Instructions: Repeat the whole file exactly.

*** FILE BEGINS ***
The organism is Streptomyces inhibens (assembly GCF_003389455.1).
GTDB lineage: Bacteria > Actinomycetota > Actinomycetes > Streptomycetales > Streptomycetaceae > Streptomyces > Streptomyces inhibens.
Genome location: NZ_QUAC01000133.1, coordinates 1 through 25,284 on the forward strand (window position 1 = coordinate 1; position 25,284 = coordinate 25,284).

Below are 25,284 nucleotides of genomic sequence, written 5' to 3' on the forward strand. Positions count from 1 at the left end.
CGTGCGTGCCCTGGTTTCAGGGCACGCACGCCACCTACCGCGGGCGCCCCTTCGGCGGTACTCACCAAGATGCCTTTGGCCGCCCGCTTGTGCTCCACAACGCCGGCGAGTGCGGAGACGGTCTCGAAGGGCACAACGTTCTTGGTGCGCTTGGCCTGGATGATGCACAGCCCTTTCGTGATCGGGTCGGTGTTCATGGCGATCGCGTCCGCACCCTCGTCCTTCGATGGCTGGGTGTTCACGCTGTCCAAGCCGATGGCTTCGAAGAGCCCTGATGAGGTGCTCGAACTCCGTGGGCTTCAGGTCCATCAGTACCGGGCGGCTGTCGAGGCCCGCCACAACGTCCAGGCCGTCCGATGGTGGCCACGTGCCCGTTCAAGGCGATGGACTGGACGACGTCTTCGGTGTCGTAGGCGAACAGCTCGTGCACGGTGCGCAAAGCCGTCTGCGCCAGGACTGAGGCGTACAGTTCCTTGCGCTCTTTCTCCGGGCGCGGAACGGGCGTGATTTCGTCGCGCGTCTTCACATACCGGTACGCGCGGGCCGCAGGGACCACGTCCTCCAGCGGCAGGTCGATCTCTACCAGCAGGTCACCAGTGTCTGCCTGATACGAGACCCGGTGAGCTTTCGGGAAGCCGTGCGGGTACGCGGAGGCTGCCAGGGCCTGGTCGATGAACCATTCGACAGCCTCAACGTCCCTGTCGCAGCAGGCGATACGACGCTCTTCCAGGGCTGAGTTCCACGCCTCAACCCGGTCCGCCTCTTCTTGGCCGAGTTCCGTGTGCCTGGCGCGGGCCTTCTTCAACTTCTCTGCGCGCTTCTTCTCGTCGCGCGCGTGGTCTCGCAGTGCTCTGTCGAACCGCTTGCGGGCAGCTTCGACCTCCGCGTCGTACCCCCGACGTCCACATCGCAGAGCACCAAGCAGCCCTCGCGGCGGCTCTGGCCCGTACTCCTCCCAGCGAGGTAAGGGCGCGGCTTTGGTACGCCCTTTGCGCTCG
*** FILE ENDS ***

The organism is Streptomyces inhibens (assembly GCF_003389455.1).
GTDB lineage: Bacteria > Actinomycetota > Actinomycetes > Streptomycetales > Streptomycetaceae > Streptomyces > Streptomyces inhibens.
Genome location: NZ_QUAC01000133.1, coordinates 1 through 25,284 on the forward strand (window position 1 = coordinate 1; position 25,284 = coordinate 25,284).

Below are 25,284 nucleotides of genomic sequence, written 5' to 3' on the forward strand. Positions count from 1 at the left end.
CGTGCGTGCCCTGGTTTCAGGGCACGCACGCCACCTACCGCGGGCGCCCCTTCGGCGGTACTCACCAAGATGCCTTTGGCCGCCCGCTTGTGCTCCACAACGCCGGCGAGTGCGGAGACGGTCTCGAAGGGCACAACGTTCTTGGTGCGCTTGGCCTGGATGATGCACAGCCCTTTCGTGATCGGGTCGGTGTTCATGGCGATCGCGTCCGCACCCTCGTCCTTCGATGGCTGGGTGTTCACGCTGTCCAAGCCGATGGCTTCGAAGAGCCCTGATGAGGTGCTCGAACTCCGTGGGCTTCAGGTCCATCAGTACCGGGCGGCTGTCGAGGCCCGCCACAACGTCCAGGCCGTCCGATGGTGGCCACGTGCCCGTTCAAGGCGATGGACTGGACGACGTCTTCGGTGTCGTAGGCGAACAGCTCGTGCACGGTGCGCAAAGCCGTCTGCGCCAGGACTGAGGCGTACAGTTCCTTGCGCTCTTTCTCCGGGCGCGGAACGGGCGTGATTTCGTCGCGCGTCTTCACATACCGGTACGCGCGGGCCGCAGGGACCACGTCCTCCAGCGGCAGGTCGATCTCTACCAGCAGGTCACCAGTGTCTGCCTGATACGAGACCCGGTGAGCTTTCGGGAAGCCGTGCGGGTACGCGGAGGCTGCCAGGGCCTGGTCGATGAACCATTCGACAGCCTCAACGTCCCTGTCGCAGCAGGCGATACGACGCTCTTCCAGGGCTGAGTTCCACGCCTCAACCCGGTCCGCCTCTTCTTGGCCGAGTTCCGTGTGCCTGGCGCGGGCCTTCTTCAACTTCTCTGCGCGCTTCTTCTCGTCGCGCGCGTGGTCTCGCAGTGCTCTGTCGAACCGCTTGCGGGCAGCTTCGACCTCCGCGTCGTACCCCCGACGTCCACATCGCAGAGCACCAAGCAGCCCTCGCGGCGGCTCTGGCCCGTACTCCTCCCAGCGAGGTAAGGGCGCGGCTTTGGTACGCCCTTTGCGCTCG